Posts Tagged 'SEO'

The Easy Way for Agencies to Do SEO

The Easy Way for Agencies to Do SEOSearch engine optimization (SEO) can be a little intimidating for the non-technical person. After all, it’s a mysterious science filled with unknown algorithms, metadata, XML sitemaps, HTML tags, linking schemes, and much, much more. And to further complicate things, it’s always changing.

Then there’s the agency that is not even responsible for the client’s website. How in the world is an advertising, public relations, or marketing communications agency supposed to get involved in SEO? Actually, it’s pretty easy these days. I’ve compiled some tips to help get you started.

Take advantage of others’ SEO technology.

SEO has matured to the point that there are countless platforms optimized for search. You just have to add the content and the search engines do the rest.

  • Social media sites like YouTube, Flickr, LinkedIn, and Merchant Circle, to name just a few, are large in size and highly optimized. Posting content on these sites will help you get listed in the search engines. Just be sure to use your keywords in the postings for the various sites. And include a keyword in the file name of any photo or video file you upload to a website too!
  • Blogging platforms like WordPress and Blogger are free, easy to set up, and highly optimized. However, the biggest obstacle with a blog is that it takes some time to grow the blog to a size large enough to be noticed by search engine
  • Press Release wire services like PR Newswire and Business Wire provide optimization of press releases and host the release on their site. In addition, the press release is distributed to media news sites that also host a version of the release on their site. This gives one press release numerous opportunities for listings on a search engine results page (SERP).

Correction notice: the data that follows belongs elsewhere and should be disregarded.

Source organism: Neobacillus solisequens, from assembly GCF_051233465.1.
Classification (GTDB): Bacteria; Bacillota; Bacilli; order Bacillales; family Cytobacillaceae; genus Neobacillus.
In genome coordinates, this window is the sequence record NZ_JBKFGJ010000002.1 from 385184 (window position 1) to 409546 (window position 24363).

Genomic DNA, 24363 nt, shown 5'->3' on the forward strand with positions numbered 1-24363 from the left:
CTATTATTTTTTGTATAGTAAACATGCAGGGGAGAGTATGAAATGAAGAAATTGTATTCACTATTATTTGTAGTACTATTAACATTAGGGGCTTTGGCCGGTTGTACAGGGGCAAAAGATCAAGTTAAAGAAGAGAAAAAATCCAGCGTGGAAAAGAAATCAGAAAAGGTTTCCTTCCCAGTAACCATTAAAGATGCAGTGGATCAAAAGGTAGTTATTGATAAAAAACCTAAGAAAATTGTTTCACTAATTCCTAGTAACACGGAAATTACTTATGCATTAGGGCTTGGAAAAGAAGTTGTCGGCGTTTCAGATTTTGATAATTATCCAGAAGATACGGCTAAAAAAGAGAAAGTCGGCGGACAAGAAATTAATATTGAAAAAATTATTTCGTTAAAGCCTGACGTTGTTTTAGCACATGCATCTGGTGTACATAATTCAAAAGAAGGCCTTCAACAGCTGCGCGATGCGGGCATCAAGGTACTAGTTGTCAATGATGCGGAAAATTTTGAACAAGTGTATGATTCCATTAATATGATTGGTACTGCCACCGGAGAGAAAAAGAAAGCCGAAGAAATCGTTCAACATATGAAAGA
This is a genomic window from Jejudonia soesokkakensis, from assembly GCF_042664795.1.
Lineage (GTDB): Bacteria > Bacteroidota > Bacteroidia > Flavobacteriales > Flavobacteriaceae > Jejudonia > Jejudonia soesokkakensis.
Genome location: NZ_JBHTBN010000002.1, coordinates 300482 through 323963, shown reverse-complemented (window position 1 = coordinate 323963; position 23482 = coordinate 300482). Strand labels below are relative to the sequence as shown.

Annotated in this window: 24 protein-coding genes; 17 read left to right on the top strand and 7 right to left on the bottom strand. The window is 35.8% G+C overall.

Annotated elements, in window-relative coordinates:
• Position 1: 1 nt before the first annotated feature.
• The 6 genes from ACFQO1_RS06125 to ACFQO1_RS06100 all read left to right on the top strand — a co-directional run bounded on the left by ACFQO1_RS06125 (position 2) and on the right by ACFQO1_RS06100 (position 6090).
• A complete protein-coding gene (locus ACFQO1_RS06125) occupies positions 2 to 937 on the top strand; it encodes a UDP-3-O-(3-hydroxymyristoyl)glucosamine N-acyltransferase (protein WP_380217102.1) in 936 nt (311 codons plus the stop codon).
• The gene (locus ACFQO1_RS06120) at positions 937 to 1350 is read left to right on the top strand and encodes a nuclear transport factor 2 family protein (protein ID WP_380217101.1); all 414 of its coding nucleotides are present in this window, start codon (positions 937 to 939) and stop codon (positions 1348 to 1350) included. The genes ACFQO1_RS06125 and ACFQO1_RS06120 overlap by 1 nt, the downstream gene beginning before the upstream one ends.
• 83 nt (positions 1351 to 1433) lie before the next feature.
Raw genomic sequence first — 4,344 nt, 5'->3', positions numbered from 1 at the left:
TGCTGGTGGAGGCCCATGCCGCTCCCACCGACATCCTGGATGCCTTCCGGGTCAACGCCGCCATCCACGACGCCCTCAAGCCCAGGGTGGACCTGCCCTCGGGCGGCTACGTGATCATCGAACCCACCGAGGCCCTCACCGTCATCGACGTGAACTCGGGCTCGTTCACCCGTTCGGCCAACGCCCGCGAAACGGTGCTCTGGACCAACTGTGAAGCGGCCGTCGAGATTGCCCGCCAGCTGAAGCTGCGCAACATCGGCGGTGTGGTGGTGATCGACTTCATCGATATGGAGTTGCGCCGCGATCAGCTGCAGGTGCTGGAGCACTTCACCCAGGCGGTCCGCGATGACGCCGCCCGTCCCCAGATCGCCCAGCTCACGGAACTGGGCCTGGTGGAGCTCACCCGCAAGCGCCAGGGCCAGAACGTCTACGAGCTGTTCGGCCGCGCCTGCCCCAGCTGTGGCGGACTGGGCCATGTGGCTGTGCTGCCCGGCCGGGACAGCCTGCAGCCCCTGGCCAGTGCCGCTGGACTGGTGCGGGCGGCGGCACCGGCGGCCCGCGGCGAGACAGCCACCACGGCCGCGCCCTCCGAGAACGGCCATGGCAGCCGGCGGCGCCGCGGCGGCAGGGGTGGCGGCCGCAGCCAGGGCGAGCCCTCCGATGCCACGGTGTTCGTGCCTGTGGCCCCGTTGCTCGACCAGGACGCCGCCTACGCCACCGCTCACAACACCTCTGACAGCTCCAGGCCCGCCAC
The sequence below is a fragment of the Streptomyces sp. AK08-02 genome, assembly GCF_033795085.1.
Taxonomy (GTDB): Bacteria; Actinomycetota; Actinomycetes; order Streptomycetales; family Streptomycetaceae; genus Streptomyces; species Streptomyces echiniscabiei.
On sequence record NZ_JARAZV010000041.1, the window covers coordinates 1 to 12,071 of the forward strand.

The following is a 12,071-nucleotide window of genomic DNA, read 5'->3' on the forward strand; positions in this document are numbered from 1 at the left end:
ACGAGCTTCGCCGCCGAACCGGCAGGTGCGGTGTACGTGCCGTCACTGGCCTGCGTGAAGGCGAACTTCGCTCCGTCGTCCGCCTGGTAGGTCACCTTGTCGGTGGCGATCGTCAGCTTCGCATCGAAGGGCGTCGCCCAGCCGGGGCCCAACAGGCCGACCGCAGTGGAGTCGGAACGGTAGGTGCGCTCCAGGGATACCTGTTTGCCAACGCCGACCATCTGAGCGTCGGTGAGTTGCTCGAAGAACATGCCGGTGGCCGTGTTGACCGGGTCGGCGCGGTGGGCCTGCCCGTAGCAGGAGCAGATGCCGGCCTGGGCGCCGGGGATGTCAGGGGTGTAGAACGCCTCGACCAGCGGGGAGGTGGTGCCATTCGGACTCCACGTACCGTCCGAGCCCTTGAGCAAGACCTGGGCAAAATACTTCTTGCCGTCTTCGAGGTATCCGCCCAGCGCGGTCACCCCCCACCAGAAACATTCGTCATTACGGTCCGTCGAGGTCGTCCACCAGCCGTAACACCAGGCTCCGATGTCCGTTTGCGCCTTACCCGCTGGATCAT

• Lead Maverick is an SEO platform developed specifically for agencies with integrated optimization tools for content, customizable landing page designs and real-time tracking stats — all in a non-technical, user-friendly interface. Lead Maverick agency partners use the SEO platform to get their clients to the top of organic SERPs or to add additional listings so their client owns more of the SERP real estate.

Write well, rank well.

There are a number of guidelines for developing content that will enhance its findability in organic search. The goal is not to trick the search engines, but to provide quality content on a subject while following SEO best practices.

  • Length of content should be at least 300 words.
  • Each content posting should focus on one keyword, keyword phrase or keyword theme. Putting too many different keywords in one posting will dilute its effectiveness.
  • Headline should not exceed 70 characters and should include a keyword ideally placed towards the beginning.
  • Subhead should not exceed 160 characters and should include at least one keyword ideally placed closer to the beginning.
  • If there is not a subhead, treat the first paragraph of the content as the subhead by making it bold, keeping it under 120 characters, and include at least one keyword.
  • Emphasize a keyword by making it bold and emphasize other important points with bold or by using a bulleted list.
  • Rule of thumb for keywords is one keyword for every 100 words. If you repeat a keyword more than this, the search engine may think you are keyword stuffing and not add the page to the index.
  • Include at least a couple of hyperlinks to your website. Also include a link or two to a third-party website, preferably ones with good size and traffic. For example, Wikipedia is good to use for a definition.
  • Link your various content pages with hyperlinks on your keywords. Be sure the page you link to discusses the keyword that is hyperlinked.
  • Avoid posting duplicate content from another website by making some edits to your posting. Add a link to the page with the original content so the search engine will know that you are not trying to trick it.

Spread Keywords Across the Sales Decision Process.

One of the greatest benefits of search marketing is the ability to track responses and conversions. For that reason, many advertisers focus keywords on driving a purchase. But, searchers use the internet throughout every stage of the sales decision process. They search for information on categories at the beginning of their research, all the way through to searches on specific products to check pricing.

Keyword Sales Decision Process